What they fund: The Daiwa Foundation Art Prize flies one British artist to Tokyo in order to create a solo exhibition. The winner is awarded a £5,000 participation fee plus expenses and will be introduced to the Japanese arts world by members of the foundation. As well as this opportunity, the Foundation also offers small grants of £3,000-£7,000 to individuals or organisations who are keen to develop interactions between the UK and Japan. Innovation is encouraged.
The Edward Marshall Trust
The spiel: “Sponsors design projects, accessible by the public and inspired by an ideology relevant for today.”
What they fund: Set up in commemoration of post-graduate student, Edward Marshall, this privately-funded trust recognises statement pieces made by designers who take pride in their artform.
The Elephant Trust
Deadline(s): January and September
The spiel: ‘To bear in mind at all times an original, inquisitive, open-minded, generous and unshockable approach to art in all its forms with a bias towards the visual arts.’
What they fund: While their namesake may be large, The Elephant Trust has a ‘modest budget’, which it uses to dish out grants of up to £2,000 to artistic individuals including emerging figures in the arts world.
Deadline(s): June (biennially – the ‘even’ years)
The spiel: “The Gilchrist-Fisher Award is a biennial prize open to artists under the age of 30 … whose work deals with the broad theme of landscape.”
What they fund: Established in memory of the art student, Alasdair Gilchrist-Fisher, this ‘prestigious and valuable’ award showcases an artist under 30 who works with landscapes. There is a First Prize of £3000 and a Second Prize of £1000. In addition the work of the six short-listed finalists is exhibited at Rebecca Hossack Gallery in Central London.
The Goldsmiths' Company
The spiel: “Founded to regulate the craft or trade of the goldsmith, the Goldsmiths' Company…continues to play an important role in support of the craft and industry”
What they fund: The Goldsmiths’ Company offers small grants to UK charities with a low turnover. Their funding covers general welfare, medical welfare, youth, culture and church. Arts projects supported by the Company include Underground Heroes – which brought visual art by young people into Tube stations – and Cardboard Citizens, which used theatre and workshops to explore the experience of homelessness.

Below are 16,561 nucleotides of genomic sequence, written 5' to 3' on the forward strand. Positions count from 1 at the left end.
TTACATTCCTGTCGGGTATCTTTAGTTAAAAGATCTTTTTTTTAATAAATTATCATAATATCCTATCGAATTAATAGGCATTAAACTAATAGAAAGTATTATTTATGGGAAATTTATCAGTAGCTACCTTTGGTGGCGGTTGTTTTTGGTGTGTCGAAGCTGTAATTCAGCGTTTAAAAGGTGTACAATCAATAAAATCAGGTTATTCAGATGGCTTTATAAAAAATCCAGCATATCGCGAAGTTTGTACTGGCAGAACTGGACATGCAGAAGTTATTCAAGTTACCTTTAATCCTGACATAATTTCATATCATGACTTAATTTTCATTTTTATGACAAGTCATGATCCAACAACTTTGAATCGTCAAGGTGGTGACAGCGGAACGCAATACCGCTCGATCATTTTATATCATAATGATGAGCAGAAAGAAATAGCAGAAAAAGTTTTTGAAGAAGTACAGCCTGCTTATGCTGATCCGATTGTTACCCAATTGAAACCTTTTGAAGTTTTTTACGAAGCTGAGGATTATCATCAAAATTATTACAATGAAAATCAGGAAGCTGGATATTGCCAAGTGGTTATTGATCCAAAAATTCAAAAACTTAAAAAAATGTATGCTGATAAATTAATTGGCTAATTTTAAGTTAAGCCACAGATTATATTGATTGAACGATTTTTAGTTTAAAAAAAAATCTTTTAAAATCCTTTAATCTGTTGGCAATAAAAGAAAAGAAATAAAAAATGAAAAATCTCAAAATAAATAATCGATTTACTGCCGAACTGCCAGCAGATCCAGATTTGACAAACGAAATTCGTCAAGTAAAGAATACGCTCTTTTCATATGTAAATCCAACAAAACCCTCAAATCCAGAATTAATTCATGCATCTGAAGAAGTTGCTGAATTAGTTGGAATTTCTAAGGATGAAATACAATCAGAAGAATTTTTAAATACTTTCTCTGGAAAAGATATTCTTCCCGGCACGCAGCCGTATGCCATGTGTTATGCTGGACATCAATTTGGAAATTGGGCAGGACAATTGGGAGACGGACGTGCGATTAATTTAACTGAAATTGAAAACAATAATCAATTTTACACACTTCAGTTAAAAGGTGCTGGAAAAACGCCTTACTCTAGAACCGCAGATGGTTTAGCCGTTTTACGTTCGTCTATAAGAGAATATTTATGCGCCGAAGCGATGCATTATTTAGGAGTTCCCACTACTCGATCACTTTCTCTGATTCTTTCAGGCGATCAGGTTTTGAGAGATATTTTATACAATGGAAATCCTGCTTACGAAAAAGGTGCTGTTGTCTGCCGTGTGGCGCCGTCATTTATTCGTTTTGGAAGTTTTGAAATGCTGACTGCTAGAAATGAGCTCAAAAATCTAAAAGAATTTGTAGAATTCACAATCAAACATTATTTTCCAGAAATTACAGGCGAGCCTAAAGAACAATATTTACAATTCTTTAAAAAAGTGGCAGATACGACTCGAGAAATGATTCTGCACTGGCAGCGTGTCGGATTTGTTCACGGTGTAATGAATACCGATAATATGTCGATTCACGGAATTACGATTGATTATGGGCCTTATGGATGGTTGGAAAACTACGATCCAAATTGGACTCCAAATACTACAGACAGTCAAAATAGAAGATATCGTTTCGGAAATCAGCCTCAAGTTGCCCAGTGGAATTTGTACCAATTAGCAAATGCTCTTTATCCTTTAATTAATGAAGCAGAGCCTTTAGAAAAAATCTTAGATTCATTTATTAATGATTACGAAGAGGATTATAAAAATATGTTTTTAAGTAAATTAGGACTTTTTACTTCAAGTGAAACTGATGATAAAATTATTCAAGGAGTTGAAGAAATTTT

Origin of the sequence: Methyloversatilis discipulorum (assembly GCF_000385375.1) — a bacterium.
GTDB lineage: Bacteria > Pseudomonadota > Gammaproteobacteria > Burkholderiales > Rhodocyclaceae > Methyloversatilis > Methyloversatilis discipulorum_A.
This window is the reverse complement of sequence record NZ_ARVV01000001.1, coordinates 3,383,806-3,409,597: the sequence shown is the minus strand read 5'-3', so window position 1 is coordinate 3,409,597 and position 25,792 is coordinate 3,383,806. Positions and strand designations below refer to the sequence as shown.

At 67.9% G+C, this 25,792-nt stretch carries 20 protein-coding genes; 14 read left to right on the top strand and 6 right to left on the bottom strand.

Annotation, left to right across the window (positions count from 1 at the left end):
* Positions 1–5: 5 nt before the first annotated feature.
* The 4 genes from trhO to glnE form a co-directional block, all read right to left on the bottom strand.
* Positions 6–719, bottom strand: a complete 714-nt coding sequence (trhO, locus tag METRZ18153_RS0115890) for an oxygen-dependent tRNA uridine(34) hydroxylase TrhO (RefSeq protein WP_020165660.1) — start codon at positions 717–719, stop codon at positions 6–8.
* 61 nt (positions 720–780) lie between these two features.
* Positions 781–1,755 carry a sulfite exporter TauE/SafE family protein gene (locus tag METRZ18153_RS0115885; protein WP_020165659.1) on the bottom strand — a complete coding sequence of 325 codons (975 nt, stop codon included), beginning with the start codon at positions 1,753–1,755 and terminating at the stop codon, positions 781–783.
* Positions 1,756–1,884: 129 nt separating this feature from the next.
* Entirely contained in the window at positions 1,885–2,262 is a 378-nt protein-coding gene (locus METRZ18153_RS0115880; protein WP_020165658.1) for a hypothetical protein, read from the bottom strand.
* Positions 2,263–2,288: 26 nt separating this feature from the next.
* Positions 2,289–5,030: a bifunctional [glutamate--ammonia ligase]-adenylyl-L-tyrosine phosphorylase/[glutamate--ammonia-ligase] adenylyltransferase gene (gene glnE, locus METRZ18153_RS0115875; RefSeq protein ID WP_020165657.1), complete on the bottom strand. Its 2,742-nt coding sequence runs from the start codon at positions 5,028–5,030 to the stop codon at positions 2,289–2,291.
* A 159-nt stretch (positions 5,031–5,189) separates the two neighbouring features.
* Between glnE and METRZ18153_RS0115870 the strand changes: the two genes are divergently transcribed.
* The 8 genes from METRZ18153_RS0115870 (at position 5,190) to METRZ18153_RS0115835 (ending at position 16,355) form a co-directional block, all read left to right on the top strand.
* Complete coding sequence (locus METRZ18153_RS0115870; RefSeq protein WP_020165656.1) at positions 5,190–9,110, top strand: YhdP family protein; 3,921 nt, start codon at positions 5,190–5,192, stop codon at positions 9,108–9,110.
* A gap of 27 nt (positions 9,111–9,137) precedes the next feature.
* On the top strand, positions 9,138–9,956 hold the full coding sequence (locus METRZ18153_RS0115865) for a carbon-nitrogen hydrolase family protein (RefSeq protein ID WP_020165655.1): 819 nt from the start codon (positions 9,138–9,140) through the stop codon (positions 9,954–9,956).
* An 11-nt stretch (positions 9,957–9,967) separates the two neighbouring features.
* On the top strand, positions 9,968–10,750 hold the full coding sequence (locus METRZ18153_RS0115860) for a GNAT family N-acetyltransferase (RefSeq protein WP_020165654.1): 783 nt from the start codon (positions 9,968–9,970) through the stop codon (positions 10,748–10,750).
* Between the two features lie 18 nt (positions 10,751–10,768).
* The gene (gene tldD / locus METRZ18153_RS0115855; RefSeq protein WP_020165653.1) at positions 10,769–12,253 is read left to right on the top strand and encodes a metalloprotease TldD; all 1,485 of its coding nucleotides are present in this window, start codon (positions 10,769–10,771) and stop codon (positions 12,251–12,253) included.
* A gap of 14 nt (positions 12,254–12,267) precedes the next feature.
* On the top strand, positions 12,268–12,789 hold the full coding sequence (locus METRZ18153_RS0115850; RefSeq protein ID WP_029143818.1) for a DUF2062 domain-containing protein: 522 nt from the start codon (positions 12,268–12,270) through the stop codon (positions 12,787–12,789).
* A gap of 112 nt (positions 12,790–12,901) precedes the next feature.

The Henry Moore Foundation
Deadline(s): March, June, September and December
The spiel: “Our aim is to promote sculpture, in exhibitions, collections and for research.”
What they fund: In acknowledgement of what it sees as an obvious shortage of funding for sculpture, the Henry Moore Foundation offers commissions, exhibitions and awards to sculptors who use diverse styles and spaces.
John Moores Painting Prize
The spiel: “The Oscar of the British painting world"
What they fund: Prizes between £2,500 and £25,000. Launched by John Moores, the founder of Liverpool-based Littlewoods, the award was designed to be an antidote to a London-dominated arts scene and recognises artist who work with paint. The competition culminates in an exhibition held at the Walker Art Gallery every two years, which forms a key strand of the Liverpool Biennial.
Lynn Painter-Stainers Prize
The spiel: “The purpose of the Prize is to encourage creative representational painting and promote the skill of draughtsmanship.”
What they fund: The Lynn Painter-Stainers Prize recognises and celebrates high quality art with an exhibition on The Mall. The first prize is £15,000 and a gold medal, and five runners up receive £1,500. Artists under 25 are considered for the Young Artist Award, which has a prize of £2,500.
Mark Tanner Sculpture Award
Deadline(s): check the website
The spiel: “support[ing] the creative work of an exceptional emerging sculptor over one year.”
What they fund: The Mark Tanner Sculpture Award is the most significant award for emerging artists working in the field of sculpture in the UK: offering £8,000 in financial support towards the making of new work, plus a solo show at Standpoint Gallery.
The MTSA seeks to reward outstanding and innovative practice, with a particular interest in work that demonstrates a commitment to process, or sensitivity to material.
Northern Art Prize
Deadline(s): check the website
The spiel: “celebrating contemporary visual artists based in the North of England.”
What they fund: After inviting nominations from key figures in rural and urban areas, the prize provides a significant financial reward to the winning artist who receives £16,500. Other shortlisted artists receive £1,500.
Oppenheim - John Downes Memorial Awards
The spiel: “The Oppenheim-John Downes Memorial Trust offers financial assistance to British artists, sculptors, writers, musicians and dancers.”
What they fund: The Oppenheim-John Downes Memorial Trust offers financial assistance to deserving artists of any kind who risk being excluded from their field due to financial difficulty. Awards are usually £1,000 but the Trustees sometimes consider larger awards if appropriate.
Paul Hamlyn Foundation - Funding Directory